mainstream ASUS motherboard with USB 3.0
    3GHz+ quad core i5
    16GB GSKILL high speed memory
    Corsair H80 water cooling kit
    Intel 180GB SSD330 or SSD520
    'pick your brand' 3TB SATA drive
    Silverstone or Corsair case of your choice
    PCP&C or similar 600 watt PSU
    nVidia Geforce 670
    Bluray drive
    23+" IPS monitor (TN if 3ms difference really matters to you)
    comfy keyboard and mouse
    decent 2-channel speakers or headphones
    APC or Tripp-lite 800va battery backup
    Windows 7 Home Premium OEM
    Comcast or other high speed internet and a Motorola DOCSYS 3.0 modem with a Linksys E3000+ router with gigabit

    All under $2,000 and assembled using knowledge from a youtube video in under 2 hours.
    Reply
  • watchdogusa - Friday, May 18, 2012 - link

    This is good suggestion, but it doesn't address this review. To me, a review on a system is how the system stacks up with other systems with price in consideration, i.e, performance vs price. If you put the above system together, it would not compete eye-to-eye with the review system, even with price in consideration. In addition, built quality, warranty and time spent on building/testing the system should be considered too. For many DIY say you can build a system much cheaper, only if your time is not valuable. For example, a lawyer who bills at $600 to $800 per hour spends 2 hours to build the system, you should tag another $1500 to the price tag of the system, because he just lost 2 hours of billable hours. Of course it is not that simple, but when compare DIY and building a system, you can't just compare the part cost alone. If that is the case, why not build everything you want? I am sure with youtube, you can even build an atomic bomb. I think if we are here talk about prices, we should compare it to other boutiques/retailers with similar components and services. This way, it would be an apple to apple comparison. That is just my $0.02. Reply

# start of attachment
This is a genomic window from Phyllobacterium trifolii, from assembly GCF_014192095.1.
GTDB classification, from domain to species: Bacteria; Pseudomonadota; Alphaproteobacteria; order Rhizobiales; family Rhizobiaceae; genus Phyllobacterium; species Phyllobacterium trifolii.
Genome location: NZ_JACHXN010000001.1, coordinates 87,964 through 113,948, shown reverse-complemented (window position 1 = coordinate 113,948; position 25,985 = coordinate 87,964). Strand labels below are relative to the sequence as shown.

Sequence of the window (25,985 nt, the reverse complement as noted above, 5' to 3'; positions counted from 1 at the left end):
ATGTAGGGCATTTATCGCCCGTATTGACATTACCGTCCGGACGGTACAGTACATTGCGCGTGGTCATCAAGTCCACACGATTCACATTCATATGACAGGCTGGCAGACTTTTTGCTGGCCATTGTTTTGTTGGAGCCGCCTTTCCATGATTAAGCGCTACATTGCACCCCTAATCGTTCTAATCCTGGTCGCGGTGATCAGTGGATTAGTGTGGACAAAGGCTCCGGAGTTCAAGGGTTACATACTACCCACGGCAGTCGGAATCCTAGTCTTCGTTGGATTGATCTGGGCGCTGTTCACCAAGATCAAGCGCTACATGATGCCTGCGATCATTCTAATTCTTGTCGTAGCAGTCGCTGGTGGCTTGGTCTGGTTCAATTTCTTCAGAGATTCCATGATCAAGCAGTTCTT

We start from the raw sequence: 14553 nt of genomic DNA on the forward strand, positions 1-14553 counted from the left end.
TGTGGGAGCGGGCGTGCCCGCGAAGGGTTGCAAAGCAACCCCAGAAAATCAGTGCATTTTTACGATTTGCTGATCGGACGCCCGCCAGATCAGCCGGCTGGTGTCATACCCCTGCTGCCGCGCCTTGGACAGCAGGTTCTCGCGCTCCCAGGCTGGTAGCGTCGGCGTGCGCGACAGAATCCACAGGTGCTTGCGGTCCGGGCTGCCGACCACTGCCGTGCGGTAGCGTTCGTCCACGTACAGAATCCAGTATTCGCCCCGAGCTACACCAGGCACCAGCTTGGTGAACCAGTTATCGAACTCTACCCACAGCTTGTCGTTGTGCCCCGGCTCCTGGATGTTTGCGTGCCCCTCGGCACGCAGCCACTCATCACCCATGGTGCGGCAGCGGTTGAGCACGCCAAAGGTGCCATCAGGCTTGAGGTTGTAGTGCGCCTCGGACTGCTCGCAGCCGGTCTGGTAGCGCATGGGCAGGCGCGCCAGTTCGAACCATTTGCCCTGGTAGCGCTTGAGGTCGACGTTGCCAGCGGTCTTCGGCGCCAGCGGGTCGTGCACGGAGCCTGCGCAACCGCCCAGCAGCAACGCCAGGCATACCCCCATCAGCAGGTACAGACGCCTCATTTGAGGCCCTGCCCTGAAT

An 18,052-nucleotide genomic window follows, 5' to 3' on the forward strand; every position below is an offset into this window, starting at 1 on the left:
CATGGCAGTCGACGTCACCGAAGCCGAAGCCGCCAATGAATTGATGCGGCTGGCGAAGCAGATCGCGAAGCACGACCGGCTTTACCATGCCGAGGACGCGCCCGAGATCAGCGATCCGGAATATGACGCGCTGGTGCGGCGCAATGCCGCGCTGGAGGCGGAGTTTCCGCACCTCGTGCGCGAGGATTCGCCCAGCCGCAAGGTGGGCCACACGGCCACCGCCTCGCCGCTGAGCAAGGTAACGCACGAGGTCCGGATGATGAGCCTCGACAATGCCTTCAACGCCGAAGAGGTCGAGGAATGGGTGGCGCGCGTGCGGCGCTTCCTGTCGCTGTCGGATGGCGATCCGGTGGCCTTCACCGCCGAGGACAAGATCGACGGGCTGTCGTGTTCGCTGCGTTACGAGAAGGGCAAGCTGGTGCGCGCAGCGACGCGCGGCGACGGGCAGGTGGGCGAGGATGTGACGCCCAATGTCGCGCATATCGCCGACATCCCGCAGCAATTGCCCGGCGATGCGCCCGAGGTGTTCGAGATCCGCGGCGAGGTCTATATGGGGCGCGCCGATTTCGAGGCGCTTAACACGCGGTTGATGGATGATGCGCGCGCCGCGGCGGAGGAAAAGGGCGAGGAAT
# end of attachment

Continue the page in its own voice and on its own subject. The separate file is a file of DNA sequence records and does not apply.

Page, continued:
• Jakeisbest - Friday, May 18, 2012 - link

    Samus,

    You just described my exact setup, even my modem and router.
    Reply
  • aguilpa1 - Wednesday, May 16, 2012 - link

    I'm in agreement. It used to be boutique vendors charged more but went further to present something unique in their cases, whether custom paint or design. This thing is just ugly. I notice the current trend is towards white cases but there is a reason they went away a long time ago. It becomes to obvious and cheap looking when you start to stick black plasticky components in the front and for the most part stick out like a sore thumb no matter where they go. Reply
  • EnzoFX - Wednesday, May 16, 2012 - link

    It annoys me when people say this about white cases. Those old cases, they weren't white, they were beige. Can you really not tell the difference? Reply